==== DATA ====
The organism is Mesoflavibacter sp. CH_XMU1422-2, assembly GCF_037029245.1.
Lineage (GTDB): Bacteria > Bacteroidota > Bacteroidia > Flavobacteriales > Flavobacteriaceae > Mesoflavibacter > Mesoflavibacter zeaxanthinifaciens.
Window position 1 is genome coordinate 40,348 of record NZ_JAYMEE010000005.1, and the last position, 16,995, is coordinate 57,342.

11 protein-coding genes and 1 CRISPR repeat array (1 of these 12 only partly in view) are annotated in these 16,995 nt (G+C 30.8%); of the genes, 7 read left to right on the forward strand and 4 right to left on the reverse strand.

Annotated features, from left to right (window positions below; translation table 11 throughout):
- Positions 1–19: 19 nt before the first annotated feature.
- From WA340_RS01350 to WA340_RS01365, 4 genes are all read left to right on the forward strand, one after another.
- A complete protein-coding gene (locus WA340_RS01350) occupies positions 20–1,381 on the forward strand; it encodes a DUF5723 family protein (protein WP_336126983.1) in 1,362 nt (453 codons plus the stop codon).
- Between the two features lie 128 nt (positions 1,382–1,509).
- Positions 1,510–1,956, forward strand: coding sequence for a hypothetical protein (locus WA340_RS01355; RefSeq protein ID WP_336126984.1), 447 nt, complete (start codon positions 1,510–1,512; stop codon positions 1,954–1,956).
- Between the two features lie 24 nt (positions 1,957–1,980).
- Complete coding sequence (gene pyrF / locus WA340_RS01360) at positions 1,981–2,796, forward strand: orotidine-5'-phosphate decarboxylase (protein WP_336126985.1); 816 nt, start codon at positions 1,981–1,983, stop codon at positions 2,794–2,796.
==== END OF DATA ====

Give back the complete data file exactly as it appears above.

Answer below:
The organism is Mesoflavibacter sp. CH_XMU1422-2, assembly GCF_037029245.1.
Lineage (GTDB): Bacteria > Bacteroidota > Bacteroidia > Flavobacteriales > Flavobacteriaceae > Mesoflavibacter > Mesoflavibacter zeaxanthinifaciens.
Window position 1 is genome coordinate 40,348 of record NZ_JAYMEE010000005.1, and the last position, 16,995, is coordinate 57,342.

11 protein-coding genes and 1 CRISPR repeat array (1 of these 12 only partly in view) are annotated in these 16,995 nt (G+C 30.8%); of the genes, 7 read left to right on the forward strand and 4 right to left on the reverse strand.

Annotated features, from left to right (window positions below; translation table 11 throughout):
- Positions 1–19: 19 nt before the first annotated feature.
- From WA340_RS01350 to WA340_RS01365, 4 genes are all read left to right on the forward strand, one after another.
- A complete protein-coding gene (locus WA340_RS01350) occupies positions 20–1,381 on the forward strand; it encodes a DUF5723 family protein (protein WP_336126983.1) in 1,362 nt (453 codons plus the stop codon).
- Between the two features lie 128 nt (positions 1,382–1,509).
- Positions 1,510–1,956, forward strand: coding sequence for a hypothetical protein (locus WA340_RS01355; RefSeq protein ID WP_336126984.1), 447 nt, complete (start codon positions 1,510–1,512; stop codon positions 1,954–1,956).
- Between the two features lie 24 nt (positions 1,957–1,980).
- Complete coding sequence (gene pyrF / locus WA340_RS01360) at positions 1,981–2,796, forward strand: orotidine-5'-phosphate decarboxylase (protein WP_336126985.1); 816 nt, start codon at positions 1,981–1,983, stop codon at positions 2,794–2,796.